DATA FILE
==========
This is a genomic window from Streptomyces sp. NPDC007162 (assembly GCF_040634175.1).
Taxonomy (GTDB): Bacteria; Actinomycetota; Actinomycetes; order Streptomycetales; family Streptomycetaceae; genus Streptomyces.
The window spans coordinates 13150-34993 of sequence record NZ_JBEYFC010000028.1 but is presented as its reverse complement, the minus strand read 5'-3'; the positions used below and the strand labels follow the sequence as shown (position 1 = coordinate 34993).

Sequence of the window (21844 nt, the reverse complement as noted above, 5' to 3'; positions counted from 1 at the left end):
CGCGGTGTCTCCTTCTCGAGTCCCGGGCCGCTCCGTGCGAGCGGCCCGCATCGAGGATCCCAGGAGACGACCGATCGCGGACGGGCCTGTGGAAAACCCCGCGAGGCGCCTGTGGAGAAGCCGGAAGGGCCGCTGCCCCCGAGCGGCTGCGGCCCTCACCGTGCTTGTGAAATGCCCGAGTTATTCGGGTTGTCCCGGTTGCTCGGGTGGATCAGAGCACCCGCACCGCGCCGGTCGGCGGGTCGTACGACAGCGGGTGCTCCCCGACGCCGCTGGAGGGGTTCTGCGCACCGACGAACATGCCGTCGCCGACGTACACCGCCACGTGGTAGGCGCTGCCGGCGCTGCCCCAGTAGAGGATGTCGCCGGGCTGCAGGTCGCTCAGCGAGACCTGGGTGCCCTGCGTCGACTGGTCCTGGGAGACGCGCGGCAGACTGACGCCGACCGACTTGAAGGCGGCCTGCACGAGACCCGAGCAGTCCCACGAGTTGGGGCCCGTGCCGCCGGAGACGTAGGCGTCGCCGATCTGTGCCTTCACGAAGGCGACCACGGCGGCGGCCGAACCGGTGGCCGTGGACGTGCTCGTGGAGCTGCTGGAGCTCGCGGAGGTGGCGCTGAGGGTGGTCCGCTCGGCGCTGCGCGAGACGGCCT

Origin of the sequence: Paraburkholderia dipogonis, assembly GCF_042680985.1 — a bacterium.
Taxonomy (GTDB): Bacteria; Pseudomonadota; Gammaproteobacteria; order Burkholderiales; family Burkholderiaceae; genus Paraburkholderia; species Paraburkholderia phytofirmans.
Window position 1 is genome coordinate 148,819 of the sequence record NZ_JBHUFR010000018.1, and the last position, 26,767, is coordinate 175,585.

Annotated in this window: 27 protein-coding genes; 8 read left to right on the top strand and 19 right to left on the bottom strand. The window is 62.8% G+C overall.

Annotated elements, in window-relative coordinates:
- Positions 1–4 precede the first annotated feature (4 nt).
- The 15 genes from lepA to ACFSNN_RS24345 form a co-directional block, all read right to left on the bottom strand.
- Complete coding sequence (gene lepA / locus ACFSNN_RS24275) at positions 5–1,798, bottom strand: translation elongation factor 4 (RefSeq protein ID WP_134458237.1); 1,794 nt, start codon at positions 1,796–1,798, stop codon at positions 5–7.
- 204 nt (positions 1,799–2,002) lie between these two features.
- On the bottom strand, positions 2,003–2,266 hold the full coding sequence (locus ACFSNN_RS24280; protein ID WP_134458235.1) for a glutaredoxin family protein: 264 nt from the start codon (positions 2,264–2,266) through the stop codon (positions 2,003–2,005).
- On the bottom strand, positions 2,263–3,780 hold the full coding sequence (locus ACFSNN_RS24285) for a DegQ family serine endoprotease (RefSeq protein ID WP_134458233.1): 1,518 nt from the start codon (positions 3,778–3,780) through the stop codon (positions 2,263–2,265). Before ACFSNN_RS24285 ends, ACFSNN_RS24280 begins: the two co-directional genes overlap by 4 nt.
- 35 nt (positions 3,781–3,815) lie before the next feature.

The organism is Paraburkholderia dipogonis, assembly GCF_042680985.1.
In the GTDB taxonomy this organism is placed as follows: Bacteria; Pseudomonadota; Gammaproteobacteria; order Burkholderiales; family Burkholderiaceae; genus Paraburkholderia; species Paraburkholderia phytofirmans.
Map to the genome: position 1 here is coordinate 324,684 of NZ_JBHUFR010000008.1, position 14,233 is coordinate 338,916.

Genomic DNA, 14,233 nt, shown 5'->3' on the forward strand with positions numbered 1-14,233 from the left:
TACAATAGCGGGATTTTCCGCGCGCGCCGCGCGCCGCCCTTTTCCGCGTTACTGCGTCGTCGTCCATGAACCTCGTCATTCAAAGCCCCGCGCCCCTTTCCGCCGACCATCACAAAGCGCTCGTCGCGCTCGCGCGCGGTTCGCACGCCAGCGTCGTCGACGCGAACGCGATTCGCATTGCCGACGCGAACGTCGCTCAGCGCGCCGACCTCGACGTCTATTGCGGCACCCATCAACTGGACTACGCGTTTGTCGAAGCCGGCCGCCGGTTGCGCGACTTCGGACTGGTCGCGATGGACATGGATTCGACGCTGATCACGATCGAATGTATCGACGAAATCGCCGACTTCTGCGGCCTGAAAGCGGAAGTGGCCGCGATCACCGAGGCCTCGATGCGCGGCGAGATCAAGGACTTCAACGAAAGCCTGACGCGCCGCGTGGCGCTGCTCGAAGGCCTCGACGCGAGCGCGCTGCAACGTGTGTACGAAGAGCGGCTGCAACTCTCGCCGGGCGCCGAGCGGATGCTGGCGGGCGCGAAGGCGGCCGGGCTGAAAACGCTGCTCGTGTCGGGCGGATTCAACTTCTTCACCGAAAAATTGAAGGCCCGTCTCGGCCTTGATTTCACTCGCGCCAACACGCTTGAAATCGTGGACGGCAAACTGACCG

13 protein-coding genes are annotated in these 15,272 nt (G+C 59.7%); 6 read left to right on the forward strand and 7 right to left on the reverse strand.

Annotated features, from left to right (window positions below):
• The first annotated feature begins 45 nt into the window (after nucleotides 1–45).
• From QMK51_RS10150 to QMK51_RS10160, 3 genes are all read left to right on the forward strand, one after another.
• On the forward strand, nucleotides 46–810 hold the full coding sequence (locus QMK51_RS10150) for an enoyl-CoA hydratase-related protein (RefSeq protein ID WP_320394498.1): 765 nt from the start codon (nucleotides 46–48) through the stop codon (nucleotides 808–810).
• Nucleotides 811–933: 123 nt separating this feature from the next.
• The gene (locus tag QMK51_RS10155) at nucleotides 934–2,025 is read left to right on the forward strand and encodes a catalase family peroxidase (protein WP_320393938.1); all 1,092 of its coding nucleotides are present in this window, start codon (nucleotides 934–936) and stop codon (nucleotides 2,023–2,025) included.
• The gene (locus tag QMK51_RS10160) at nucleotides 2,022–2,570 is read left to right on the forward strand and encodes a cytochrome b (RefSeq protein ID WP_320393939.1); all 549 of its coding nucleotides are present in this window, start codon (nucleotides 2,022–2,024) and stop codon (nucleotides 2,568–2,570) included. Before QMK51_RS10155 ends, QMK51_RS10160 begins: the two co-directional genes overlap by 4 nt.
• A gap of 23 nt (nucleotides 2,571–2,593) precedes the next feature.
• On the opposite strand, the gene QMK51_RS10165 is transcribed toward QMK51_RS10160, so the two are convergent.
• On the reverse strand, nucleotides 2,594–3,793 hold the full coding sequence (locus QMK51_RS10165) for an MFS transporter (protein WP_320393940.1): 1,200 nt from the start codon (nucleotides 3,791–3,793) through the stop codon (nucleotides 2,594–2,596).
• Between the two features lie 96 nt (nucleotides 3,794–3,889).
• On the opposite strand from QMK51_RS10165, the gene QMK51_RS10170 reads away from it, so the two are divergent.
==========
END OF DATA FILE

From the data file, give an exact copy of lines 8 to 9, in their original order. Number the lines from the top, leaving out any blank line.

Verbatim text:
Window position 1 is genome coordinate 148,819 of the sequence record NZ_JBHUFR010000018.1, and the last position, 26,767, is coordinate 175,585.

Annotated in this window: 27 protein-coding genes; 8 read left to right on the top strand and 19 right to left on the bottom strand. The window is 62.8% G+C overall.